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Found 795 results
  1. Content Article
    Key learning points Richard Thomson: Evidence based patient involvement in improving patient safety Understanding the key drivers and barriers for involving patients in improving patient safety. Identifying the key elements of an implementation plan for patient involvement. Erica van der Schriek-de Loos: Patients as consultants in care processes: improving safety or not? Optimising patient safety is only possible when patients are engaged as consultants of their own healthcare processes. Implementation of initiatives needs to be based on the relationship between pati
  2. Event
    until
    This session presented by AfPP, aims to help attendees understand more about patient informed consent and shared decision-making. Learning outcomes: Understanding management, around issues of consent. Recognise the importance and relevance of the Montgomery legislation in the model of shared decision making. Gain insight around empowerment of the patient in informed consent. Be able to explore issues around extended roles in shared decision making. Register
  3. Event
    Think back to 2006 and recall what you knew about patient safety, and patients as partners in safety. Now, pause for a second to reflect on where we are now, in 2021. Then, imagine what you want patient safety to look like in 15 years – 2036 to be specific. Join the Canadian Patient Safety Insitute in exploring how patients, families and communities have helped shape patient safety in the past 15 years, and contribute your thoughts on how we can accelerate safety efforts together in the next 15 years. In celebration of Patients for Patient Safety Canada's 15th anniversary, we will share
  4. Content Article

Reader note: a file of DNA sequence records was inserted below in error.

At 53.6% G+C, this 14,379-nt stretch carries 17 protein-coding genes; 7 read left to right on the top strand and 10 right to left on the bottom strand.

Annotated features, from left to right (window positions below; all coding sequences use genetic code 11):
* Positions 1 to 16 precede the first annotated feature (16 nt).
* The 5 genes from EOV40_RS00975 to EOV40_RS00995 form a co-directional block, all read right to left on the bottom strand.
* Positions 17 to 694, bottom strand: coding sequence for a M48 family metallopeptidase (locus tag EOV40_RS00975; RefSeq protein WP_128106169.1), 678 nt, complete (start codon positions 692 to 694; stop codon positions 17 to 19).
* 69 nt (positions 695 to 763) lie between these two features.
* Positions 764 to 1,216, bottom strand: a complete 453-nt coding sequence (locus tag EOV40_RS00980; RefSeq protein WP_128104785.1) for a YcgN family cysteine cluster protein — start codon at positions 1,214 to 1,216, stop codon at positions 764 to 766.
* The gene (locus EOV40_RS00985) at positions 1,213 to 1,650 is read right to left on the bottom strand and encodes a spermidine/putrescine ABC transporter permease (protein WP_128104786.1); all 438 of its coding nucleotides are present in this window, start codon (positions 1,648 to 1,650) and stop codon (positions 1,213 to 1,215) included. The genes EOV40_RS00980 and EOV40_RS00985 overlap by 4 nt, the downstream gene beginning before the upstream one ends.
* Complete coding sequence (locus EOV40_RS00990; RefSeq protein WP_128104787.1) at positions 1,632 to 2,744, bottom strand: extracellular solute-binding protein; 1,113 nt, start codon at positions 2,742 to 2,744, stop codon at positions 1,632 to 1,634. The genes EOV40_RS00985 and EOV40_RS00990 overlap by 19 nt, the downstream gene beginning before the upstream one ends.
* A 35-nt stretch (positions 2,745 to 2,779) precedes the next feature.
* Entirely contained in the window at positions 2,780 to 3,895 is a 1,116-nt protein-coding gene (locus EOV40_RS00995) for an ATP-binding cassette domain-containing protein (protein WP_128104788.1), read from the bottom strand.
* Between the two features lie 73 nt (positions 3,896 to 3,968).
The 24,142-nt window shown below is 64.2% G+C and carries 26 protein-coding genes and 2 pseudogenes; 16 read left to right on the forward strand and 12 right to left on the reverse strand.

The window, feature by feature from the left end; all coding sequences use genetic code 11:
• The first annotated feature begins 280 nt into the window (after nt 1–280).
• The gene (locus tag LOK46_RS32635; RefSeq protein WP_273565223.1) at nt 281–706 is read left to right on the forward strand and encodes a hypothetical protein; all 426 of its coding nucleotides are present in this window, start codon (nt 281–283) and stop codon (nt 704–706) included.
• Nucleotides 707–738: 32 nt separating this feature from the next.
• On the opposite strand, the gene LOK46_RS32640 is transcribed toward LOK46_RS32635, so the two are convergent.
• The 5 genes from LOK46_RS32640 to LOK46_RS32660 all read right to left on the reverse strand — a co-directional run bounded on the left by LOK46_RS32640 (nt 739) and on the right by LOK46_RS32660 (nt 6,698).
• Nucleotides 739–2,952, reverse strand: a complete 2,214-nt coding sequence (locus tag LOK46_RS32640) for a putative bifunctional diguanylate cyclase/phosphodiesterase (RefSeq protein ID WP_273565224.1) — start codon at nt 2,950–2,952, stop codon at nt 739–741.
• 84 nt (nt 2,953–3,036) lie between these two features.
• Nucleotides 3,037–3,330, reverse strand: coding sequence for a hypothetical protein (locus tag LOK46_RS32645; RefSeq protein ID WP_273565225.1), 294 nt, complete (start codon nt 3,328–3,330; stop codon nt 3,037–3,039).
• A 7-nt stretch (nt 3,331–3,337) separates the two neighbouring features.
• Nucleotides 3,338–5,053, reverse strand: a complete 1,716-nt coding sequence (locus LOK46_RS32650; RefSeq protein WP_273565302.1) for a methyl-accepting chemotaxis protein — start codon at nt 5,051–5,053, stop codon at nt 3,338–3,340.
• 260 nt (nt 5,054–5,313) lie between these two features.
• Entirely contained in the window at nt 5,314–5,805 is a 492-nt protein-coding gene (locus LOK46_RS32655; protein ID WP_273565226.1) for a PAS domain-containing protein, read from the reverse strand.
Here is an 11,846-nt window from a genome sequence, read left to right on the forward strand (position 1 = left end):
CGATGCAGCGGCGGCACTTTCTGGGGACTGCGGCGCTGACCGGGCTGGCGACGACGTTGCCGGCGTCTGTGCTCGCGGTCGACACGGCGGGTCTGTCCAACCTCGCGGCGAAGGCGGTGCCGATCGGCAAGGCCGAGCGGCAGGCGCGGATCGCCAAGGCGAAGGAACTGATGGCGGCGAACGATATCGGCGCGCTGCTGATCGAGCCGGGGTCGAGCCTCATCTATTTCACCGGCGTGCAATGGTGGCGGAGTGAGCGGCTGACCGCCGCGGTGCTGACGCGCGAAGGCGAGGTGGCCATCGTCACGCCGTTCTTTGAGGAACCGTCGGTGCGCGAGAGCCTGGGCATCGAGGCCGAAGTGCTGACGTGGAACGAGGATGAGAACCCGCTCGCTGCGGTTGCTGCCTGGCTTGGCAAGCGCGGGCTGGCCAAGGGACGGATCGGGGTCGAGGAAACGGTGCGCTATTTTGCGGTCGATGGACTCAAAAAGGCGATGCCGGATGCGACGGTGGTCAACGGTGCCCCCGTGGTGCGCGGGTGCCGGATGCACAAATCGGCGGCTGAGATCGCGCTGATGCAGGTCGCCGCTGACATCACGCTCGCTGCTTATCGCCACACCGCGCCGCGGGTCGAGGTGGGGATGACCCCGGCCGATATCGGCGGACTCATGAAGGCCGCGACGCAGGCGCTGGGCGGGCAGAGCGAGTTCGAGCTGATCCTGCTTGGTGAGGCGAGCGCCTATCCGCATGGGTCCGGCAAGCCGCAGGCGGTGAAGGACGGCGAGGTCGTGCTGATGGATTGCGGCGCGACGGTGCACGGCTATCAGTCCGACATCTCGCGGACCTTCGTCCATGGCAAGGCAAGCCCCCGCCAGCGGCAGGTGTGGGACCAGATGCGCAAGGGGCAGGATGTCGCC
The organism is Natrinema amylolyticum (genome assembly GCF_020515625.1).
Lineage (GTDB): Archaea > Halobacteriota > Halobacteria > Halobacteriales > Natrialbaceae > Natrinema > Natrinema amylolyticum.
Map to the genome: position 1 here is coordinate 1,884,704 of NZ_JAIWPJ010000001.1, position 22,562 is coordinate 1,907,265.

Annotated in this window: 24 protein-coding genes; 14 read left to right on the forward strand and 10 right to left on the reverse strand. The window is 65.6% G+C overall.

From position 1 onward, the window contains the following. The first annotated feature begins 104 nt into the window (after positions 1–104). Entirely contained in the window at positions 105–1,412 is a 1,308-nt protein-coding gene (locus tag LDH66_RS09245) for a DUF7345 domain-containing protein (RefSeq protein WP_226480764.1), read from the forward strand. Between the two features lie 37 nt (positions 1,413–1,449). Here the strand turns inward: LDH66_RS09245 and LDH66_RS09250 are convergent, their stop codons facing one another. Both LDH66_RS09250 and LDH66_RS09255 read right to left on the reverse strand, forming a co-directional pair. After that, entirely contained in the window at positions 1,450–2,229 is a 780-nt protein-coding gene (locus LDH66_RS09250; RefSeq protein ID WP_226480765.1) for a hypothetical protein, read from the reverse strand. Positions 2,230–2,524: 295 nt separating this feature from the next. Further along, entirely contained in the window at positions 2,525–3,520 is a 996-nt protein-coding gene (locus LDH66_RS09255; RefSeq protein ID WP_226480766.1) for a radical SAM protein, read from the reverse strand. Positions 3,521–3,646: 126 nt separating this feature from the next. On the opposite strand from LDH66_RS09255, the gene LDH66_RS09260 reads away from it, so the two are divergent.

This report highlights where improvements can be made in the communication between health and prison systems to improve patient safety and provides valuable insights, which will guide the work of partner organisations committed to improving the quality of healthcare in prisons through the National Prison Healthcare Board for England. A summary and the final full report are available.
  5. Content Article
    Our recent observational study, published in the Health Informatics Journal, focussed on staff safety in the mental healthcare setting. We worked with a mental healthcare provider to extract and analyse incidents of adverse events. In one aspect of the work, we looked specifically at the incidents that were reported that had recorded a member of staff as a ‘victim’ of the adverse event. From the 1 September 2014 to the 31 March 2017, 19,693 members of staff were reported as victims across 10,119 adverse events. For context, this was the equivalent of around 25 incidents per week, but it i
  6. Content Article
    The solution to the problem, Neptune, uses simply extracted pre-existing data from EMIS and SystmOne. It cuts through the mass of data, highlighting only the problem areas. Data is transferred into our powerful database, which step-by-step takes the user through an automated process picking up all relevant patients, checking that their appropriate testing has taken place and flagging only the exceptions. What it delivers? It ensures all patients who were issued a monitored/AMBER drug have been correctly tested and are reminded, until all tests have been seen by the GP. This provides additional
  7. Content Article